Under the governor’s plan, there are two thresholds that Texas counties can meet that will determine the extent to which they can resume normal business. It’s worth noting that the executive order also stipulates that the governor may extend lockdown measures in specific counties if he determines that it would be the safest course of action.

Threshold One: the May 1st Deadline

The governor and his advisors have already determined that Texas has passed this threshold, so, unless your county has a significantly higher level of COVID-19 cases than the Texas average, most businesses should meet this requirement automatically assuming they fall into the categories listed below.

In all Texas counties — so far — reopened services and locations will be able to operate only if they limit themselves to 25 percent of the total listed occupancy for the location. Restaurants that make more than 51 percent of their gross receipts from alcohol sales may be subject to more strict guidelines. Valet services are restricted to those with “placards or plates for disabled parking.”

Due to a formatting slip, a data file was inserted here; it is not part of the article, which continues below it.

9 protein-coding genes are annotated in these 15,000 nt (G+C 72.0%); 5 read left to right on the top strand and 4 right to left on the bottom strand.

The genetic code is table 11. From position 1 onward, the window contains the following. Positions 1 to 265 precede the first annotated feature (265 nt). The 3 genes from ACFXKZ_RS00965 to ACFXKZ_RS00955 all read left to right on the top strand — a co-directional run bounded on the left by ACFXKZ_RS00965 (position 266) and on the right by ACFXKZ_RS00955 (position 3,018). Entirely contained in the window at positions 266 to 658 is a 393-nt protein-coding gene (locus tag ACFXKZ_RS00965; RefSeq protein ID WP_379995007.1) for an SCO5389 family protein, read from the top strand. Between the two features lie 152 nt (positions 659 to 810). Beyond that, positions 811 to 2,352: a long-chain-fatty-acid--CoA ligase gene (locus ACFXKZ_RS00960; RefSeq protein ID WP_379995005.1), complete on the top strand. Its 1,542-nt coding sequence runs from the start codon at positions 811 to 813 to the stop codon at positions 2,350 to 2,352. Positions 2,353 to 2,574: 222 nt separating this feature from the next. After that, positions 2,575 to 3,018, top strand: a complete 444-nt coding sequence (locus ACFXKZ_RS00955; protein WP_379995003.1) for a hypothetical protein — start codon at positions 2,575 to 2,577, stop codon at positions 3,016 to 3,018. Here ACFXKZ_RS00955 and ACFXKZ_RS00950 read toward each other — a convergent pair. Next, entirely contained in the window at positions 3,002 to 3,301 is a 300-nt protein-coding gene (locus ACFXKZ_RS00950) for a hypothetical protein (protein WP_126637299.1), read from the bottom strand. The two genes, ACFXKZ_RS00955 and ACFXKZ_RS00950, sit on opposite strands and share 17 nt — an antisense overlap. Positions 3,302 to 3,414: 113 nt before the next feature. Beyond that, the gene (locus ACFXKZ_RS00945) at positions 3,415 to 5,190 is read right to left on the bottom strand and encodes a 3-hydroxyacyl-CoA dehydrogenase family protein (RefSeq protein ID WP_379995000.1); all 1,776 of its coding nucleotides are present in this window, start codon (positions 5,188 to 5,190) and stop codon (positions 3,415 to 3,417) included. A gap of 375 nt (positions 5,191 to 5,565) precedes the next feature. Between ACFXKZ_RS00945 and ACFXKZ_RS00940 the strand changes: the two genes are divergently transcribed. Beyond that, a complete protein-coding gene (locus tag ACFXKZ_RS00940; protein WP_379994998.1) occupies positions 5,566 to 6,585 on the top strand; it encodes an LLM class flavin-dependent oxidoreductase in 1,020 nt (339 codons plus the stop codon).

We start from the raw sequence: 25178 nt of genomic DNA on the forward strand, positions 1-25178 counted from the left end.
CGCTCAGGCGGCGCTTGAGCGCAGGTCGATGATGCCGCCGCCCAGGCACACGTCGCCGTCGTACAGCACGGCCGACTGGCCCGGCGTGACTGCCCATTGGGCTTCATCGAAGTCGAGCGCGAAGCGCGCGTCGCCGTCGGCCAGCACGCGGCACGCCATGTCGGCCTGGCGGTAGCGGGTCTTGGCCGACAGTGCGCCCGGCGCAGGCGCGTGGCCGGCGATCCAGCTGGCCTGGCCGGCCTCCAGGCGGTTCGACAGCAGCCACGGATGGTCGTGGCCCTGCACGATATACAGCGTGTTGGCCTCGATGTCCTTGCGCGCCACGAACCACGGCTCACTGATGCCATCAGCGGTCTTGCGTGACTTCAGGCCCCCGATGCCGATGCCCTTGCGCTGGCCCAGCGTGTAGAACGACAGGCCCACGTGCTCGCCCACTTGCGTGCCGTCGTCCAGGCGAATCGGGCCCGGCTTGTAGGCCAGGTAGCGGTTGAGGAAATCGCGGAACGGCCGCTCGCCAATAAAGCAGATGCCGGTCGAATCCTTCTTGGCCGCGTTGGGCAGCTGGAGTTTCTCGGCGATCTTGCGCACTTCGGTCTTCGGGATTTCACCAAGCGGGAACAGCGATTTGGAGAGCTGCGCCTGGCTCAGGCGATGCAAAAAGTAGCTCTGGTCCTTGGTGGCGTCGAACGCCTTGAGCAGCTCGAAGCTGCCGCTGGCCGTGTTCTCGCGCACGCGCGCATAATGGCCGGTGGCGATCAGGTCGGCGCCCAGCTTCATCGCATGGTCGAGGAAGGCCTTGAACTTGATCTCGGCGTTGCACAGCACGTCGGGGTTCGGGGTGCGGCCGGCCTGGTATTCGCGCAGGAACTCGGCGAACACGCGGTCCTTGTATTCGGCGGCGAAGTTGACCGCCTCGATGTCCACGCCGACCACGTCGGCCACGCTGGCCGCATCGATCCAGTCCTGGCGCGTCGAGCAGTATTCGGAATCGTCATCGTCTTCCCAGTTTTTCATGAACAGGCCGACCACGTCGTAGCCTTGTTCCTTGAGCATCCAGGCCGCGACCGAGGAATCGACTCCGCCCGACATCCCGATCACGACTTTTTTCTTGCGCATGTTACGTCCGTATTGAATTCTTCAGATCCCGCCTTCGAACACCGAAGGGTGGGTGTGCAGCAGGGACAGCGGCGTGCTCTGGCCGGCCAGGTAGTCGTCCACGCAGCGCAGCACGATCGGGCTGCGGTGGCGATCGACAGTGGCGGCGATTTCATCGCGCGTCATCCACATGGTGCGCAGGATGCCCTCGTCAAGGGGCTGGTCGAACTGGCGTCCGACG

Businesses and services allowed to reopen include the following:

  • Restaurants
  • Retailers 
  • Shopping malls
  • Libraries
  • Museums 
  • Movie theaters
  • Those working alone in offices
  • Golf courses
  • Local government operations

As mentioned above, libraries and museums may be subject to stricter local guidelines. In shopping malls, food courts and any interactive services are to remain closed to the public.

Threshold Two: Five or Fewer Cases

The executive order stipulates another level of reopening that counties may qualify for if they meet “the requisite attestation form promulgated by DSHS [Texas Department of State Health Services] regarding five or fewer cases of COVID- 19.” If the county files with the DSHS and is approved, the businesses listed above may reopen and allow up to 50 percent of the total listed occupancy.